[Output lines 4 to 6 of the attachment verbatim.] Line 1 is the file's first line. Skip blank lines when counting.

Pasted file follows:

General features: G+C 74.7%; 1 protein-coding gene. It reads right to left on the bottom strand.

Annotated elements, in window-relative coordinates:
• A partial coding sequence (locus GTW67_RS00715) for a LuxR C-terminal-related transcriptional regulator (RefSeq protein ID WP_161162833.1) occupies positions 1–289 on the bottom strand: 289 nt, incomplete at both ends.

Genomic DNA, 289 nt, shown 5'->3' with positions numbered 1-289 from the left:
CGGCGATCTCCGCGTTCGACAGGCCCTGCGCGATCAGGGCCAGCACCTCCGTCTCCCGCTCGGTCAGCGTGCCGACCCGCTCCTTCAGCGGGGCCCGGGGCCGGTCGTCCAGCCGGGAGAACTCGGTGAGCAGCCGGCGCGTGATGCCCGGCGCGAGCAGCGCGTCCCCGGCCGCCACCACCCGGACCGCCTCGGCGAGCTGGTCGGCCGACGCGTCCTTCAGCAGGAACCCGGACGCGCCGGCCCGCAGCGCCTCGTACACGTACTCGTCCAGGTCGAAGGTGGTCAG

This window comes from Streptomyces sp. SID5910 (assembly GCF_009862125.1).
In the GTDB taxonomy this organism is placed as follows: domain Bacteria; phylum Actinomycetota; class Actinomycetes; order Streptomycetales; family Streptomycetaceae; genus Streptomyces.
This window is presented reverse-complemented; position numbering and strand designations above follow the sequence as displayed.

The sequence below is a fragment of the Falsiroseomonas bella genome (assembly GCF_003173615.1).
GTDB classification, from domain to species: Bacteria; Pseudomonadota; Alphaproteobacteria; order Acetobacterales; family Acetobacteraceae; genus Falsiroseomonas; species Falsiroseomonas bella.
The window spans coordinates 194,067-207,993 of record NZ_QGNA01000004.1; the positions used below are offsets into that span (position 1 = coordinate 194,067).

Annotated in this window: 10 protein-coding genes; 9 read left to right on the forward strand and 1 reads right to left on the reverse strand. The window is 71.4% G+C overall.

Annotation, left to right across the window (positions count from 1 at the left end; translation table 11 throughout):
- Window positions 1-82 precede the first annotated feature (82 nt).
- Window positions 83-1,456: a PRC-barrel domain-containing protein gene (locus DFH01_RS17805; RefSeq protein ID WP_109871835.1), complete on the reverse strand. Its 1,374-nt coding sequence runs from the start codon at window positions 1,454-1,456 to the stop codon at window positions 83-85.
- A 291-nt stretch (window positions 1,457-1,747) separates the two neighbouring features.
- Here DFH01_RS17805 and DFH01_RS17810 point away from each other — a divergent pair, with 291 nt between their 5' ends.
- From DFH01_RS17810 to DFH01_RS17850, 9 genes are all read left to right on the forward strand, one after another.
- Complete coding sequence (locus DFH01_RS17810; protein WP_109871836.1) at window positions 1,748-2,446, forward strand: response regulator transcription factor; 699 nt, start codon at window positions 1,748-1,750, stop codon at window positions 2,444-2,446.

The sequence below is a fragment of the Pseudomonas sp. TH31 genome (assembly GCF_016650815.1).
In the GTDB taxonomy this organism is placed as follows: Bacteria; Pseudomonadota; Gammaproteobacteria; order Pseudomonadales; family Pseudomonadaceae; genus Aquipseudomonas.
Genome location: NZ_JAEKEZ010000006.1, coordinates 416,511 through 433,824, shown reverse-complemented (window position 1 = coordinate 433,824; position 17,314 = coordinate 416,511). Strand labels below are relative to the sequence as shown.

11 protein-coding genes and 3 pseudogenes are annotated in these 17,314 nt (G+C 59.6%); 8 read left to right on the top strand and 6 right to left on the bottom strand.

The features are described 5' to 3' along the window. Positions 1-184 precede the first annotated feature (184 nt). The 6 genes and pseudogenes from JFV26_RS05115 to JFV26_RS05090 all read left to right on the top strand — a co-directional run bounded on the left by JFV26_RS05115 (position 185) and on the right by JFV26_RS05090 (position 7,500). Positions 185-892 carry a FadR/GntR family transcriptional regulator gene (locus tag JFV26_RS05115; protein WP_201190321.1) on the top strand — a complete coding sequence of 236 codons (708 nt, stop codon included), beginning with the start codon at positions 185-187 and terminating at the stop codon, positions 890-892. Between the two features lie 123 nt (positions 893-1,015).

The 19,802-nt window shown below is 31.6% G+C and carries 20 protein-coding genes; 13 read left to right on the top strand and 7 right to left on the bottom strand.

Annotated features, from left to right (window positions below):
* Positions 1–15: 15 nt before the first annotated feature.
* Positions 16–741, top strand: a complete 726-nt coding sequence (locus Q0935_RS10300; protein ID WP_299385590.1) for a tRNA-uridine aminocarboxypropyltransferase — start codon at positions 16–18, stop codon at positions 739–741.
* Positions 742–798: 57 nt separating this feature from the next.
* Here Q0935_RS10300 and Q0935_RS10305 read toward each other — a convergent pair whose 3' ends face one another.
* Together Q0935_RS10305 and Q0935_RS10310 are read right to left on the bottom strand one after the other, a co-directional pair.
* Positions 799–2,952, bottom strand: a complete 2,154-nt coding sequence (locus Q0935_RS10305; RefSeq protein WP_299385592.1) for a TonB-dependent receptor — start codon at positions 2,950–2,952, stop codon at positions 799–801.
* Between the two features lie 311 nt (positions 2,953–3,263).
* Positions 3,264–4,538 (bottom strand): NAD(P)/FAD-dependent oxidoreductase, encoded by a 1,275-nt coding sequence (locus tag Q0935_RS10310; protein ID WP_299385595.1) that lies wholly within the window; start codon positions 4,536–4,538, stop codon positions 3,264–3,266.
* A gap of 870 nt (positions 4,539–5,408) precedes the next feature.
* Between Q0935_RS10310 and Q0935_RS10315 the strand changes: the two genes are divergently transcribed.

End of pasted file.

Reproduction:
Genomic DNA, 289 nt, shown 5'->3' with positions numbered 1-289 from the left:
CGGCGATCTCCGCGTTCGACAGGCCCTGCGCGATCAGGGCCAGCACCTCCGTCTCCCGCTCGGTCAGCGTGCCGACCCGCTCCTTCAGCGGGGCCCGGGGCCGGTCGTCCAGCCGGGAGAACTCGGTGAGCAGCCGGCGCGTGATGCCCGGCGCGAGCAGCGCGTCCCCGGCCGCCACCACCCGGACCGCCTCGGCGAGCTGGTCGGCCGACGCGTCCTTCAGCAGGAACCCGGACGCGCCGGCCCGCAGCGCCTCGTACACGTACTCGTCCAGGTCGAAGGTGGTCAG

This window comes from Streptomyces sp. SID5910 (assembly GCF_009862125.1).